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 Talkin’ Even More Sports with Dr. G

In the last exciting episode of Talkin’ Sports with Dr. G we were discussing what it is that batters are looking at when waiting for the pitcher to throw the ball. It turns out that they are getting clues from watching the pitcher’s shoulders and body as oppose to just “reading” the ball’s motion. It also turns out this is all pretty much a subconscious process as is so much of the visual process.

It turns out that keeping your eye on the ball doesn’t work in every situation. If batters simply kept their eye on the ball they would rarely be able to hit major league pitching - if ever. And Willie Mays would never have been able to make one of the most spectacular catches in baseball history during game one of the 1954 World Series:

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Talkin’ More Sports with Dr. G

Last time I shared the story of Larry Fitzgerald, one of the National Football League’s elite wide receivers. Fitzgerald is a proponent of vision therapy, which he experienced as a child thanks to the efforts of his grandfather, a behavioral optometrist. As I mentioned in closing last time, almost every athlete can enhance their performance with the help of a vision therapy program.

Some of my patients could run faster, hit baseballs better, play better tennis, bowl better and shoot baskets better after doing some vision therapy. I did have an adult patient who was referred by her workout instructor because her movements were asymmetrical.

Here’s an excerpt from an interview with senior writer at Sports Illustrated and author of The Sports Gene: Inside the Science of Extraordinary Athletic Performance, David Epstein. It’s clear Mr. Epstein displayed a limited understanding of the visual process but he made some points I thought were important.

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Talkin’ Sports with Dr. G

Posted January 7, 2014

I have written previously about the importance of the visual process as it relates to sports. Nothing in our culture says action like sports. Whether it’s for recreational purposes or a school team or the Pros, sports equals action. Anyone who’s been reading this blog probably knows what’s coming next, but I have to say it anyway: The primary purpose of the visual process is to direct action. It is very difficult to participate in sports without being able to see, not impossible, but not very easy and it certainly puts you at a disadvantage if you’re playing with those who can see.

Most people, especially those who visit most eye doctors, are left with the impression that the only thing that matters is seeing clearly in the distance. There is so much more to the visual process than just seeing clearly. The visual process enables us to better judge what happens in time and space. Some important aspects of the visual process are eye movements, eye teaming and focusing. These three skills can either add up to provide visual success or failure. All visual skills can be improved with vision therapy. Just ask Arizona Cardinals wide receiver Larry Fitzgerald.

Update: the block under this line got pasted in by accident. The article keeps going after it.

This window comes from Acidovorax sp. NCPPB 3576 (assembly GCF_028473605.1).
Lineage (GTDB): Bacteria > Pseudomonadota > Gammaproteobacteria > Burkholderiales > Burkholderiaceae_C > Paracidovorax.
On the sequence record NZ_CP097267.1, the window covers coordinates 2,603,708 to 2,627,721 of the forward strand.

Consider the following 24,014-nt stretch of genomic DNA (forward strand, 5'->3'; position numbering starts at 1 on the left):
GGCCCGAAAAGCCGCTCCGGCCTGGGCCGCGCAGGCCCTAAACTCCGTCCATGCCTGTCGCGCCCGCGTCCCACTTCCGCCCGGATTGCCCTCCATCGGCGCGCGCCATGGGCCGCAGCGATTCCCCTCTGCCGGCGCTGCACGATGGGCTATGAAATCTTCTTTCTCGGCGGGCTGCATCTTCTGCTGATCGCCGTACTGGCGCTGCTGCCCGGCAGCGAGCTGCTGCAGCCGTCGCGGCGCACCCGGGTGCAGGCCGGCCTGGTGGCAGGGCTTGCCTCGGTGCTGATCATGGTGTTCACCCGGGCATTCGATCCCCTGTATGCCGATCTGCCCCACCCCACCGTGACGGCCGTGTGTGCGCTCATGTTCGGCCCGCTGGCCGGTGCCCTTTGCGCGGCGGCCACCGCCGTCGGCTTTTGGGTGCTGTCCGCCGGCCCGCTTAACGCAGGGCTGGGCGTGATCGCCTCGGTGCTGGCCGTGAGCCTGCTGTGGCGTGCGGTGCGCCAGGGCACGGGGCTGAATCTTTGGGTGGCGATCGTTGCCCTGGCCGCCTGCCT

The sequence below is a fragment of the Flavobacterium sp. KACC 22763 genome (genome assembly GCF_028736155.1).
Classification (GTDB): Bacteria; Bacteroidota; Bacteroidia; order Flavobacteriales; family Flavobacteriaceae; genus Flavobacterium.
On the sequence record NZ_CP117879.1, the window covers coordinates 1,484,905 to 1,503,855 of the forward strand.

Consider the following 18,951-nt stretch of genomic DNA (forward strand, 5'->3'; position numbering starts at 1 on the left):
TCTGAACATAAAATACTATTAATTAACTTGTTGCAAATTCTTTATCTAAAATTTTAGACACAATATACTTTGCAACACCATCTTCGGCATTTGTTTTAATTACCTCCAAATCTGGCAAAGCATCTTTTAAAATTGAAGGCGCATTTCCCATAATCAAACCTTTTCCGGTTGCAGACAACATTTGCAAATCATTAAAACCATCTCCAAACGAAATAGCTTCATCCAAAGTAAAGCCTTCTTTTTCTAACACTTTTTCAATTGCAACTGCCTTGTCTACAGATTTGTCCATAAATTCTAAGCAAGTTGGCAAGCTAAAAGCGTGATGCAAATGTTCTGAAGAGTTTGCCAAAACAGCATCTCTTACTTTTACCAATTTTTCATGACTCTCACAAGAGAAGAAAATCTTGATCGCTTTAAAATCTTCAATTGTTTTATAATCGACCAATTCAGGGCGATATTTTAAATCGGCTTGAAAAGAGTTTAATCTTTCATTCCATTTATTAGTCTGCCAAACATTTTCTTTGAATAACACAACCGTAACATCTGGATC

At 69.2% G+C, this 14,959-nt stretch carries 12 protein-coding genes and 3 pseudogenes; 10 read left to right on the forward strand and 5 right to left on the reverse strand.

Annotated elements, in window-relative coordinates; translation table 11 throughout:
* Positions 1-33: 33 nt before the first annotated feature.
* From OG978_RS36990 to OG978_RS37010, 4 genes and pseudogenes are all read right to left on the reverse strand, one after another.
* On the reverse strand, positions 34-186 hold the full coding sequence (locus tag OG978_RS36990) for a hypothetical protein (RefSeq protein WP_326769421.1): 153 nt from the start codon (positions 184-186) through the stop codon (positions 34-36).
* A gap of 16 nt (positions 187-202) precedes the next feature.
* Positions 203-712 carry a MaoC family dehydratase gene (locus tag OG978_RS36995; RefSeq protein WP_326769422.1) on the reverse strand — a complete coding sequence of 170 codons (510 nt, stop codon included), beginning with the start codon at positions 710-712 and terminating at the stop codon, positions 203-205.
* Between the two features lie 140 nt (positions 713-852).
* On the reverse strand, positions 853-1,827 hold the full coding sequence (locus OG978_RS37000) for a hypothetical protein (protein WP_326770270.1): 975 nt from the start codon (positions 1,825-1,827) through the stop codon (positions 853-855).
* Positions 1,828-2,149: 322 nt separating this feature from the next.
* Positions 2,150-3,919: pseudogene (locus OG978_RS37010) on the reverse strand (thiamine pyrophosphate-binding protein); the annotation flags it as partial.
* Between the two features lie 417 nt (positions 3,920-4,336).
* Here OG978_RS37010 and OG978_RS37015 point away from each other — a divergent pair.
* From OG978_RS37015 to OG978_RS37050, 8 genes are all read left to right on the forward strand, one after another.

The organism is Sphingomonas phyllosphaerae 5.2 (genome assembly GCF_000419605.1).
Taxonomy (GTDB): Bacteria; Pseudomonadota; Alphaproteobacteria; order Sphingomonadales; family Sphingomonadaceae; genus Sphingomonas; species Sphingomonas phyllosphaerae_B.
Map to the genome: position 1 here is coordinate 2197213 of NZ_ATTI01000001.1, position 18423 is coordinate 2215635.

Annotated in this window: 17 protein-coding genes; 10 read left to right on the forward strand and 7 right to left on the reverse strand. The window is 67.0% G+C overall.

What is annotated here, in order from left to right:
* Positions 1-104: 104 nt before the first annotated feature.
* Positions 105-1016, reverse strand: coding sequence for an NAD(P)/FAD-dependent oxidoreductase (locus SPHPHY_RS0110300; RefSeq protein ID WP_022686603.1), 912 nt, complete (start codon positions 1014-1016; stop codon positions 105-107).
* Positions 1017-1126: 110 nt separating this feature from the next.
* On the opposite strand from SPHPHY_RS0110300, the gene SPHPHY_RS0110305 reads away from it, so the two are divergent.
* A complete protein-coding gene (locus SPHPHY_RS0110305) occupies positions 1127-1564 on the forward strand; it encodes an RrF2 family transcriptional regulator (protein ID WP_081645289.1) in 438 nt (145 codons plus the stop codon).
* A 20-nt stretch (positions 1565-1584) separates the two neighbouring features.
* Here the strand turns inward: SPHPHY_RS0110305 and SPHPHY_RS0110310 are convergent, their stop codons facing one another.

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Swing And Miss Less With Vision Therapy, continued

Originally posted on August 31st, 2012

Sports and the Visual Process, Part 2

A good sports vision therapy program (and in my experience any good vision therapy program) will help improve eye teaming/depth perception, speed, accuracy and flexibility of focusing, quality of eye movements, eye/hand coordination, reaction time peripheral awareness and visual acuity.  That is certainly the case in my office.  All of these aspects of the visual process are valuable for so much of what we do every day, including athletics.  Working at a computer or at a desk, driving, preparing food, performing surgery…you name it; everything we do relies on our visual skills.  And better visual skills pretty much guarantee better performance.  But when it comes to sports there are few things more important than optimal visual ability.  Most sports require split second timing and decision making.  Good vision therapy enhances the speed and accuracy of visual information processing.  This leads to faster and better decisions on the field, ice, court, etc.

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Originally posted on August 23rd, 2012

Sports and the Visual Process

It’s probably not too difficult to imagine that the visual process is important in sports.  Every sport or athletic activity I can think of (except pin the tail on the donkey and piñata) is played with the eyes open and looking at something.  That’s the first clue.  Many sports involve judging speed and distance, a major responsibility of the visual process.  The importance of the visual process in sports becomes even clearer once you fully appreciate the idea that the primary purpose of the visual process is to direct action.  It is also worth noting that the visual process is pervasive in human behavior. Though the average human spends more time reading than playing sports, the human visual process can easily be thought of as being designed more for things like sports than for things like reading.

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